While church leaders from across denominations discuss new directions for the 100-year-old ecumenical movement, one conservative Christian believes major changes need to be made in order for there to even be a future.
"Sadly, over the last 50 years, it (the ecumenical movement) has faded into the sidelines and is now largely ignored," said Mark Tooley, president of the Institute on Religion and Democracy, which monitors mainline denominations and ecumenical groups.
Some 400 people from various mainline Protestant churches and Catholic and Orthodox traditions opened a celebratory gathering on Tuesday in New Orleans, marking 100 years of the ecumenical or Christian unity movement.
Throughout the three-day gathering, led by the National Council of Churches, participants are discussing diversity, interfaith relations, and ecumenical cooperation for the next century, among other things.
John M. Buchanan, editor of Christian Century, said in a speech addressed to attendees, "The unity of the church, the ecumenical vision – which you here this afternoon embody – is not a liberal add on to the Gospel; it is at the heart of the Gospel. It is an evangelical imperative – 'that they may be one so that the world may believe.' In a radically global, pluralistic world, we have no credibility at all without unity."
The speech was read by the Rev. Dr. Sharon Watkins, general minister and president of the Christian Church (Disciples of Christ). Buchanan was unable to attend the meeting.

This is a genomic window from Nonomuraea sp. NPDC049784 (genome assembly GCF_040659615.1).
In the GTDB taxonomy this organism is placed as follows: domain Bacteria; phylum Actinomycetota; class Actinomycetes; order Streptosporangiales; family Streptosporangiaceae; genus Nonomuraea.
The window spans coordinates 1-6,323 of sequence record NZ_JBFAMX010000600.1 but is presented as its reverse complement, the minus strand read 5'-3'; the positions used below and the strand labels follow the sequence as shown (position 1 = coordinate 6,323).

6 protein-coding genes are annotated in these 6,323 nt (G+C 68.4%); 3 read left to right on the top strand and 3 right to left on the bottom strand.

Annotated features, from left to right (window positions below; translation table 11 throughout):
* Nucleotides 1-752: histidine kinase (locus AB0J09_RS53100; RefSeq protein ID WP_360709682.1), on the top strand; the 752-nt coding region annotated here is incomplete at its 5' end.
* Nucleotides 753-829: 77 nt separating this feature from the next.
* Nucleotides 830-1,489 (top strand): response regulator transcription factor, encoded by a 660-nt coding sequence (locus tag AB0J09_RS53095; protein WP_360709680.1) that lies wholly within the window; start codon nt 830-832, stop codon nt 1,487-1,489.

Tooley acknowledged that there is truth to Buchanan's statement. But he added, "Unfortunately, groups like the NCC and the WCC (World Council of Churches) have interpreted unity to mean setting up centralized bureaucratic organizations like themselves that a list of denominations belong to when trends show wider Christian unity [that's] much more informal and less institutional."
The NCC and its approach to Christian unity are very outdated, Tooley asserted to The Christian Post.
On top of that, the organization's liberal direction has also posed problems. "The NCC and its predecessor, the Federal Council of Churches, aligned themselves with a theologically liberal perspective that also espoused a liberal political perspective," he said. "While they were doing that, they forgot often to consult the church members they were claiming to represent."
Though the modern movement for Christian unity involved some of the premier religious institutions of America 100 years ago when it was founded, today many of the churches involved in ecumenism have suffered sharp membership decline for the last 45 years, Tooley noted.
None of the growing denominations belong to the NCC, he added.
"If there is to be unity, it's not what the NCC seems to be fostering."
Tooley suggested that if the NCC wants to survive, it needs to figure out how to plug into a new form of ecumenism. That involves being bureaucratically less centralized, theologically more deeply rooted in traditional Christian beliefs, and less aligned with Western liberal Protestantism and more plugged into orthodox global Christianity, he stressed.
The theme for NCC's Centennial Gathering is "Witnesses of These Things: Ecumenical Engagement in a New Era." The Nov. 9-11 meeting marks 100 years since the 1910 Edinburgh Missionary Conference where participants mainly from Protestant bodies in North America and northern Europe prayed for the church to be one.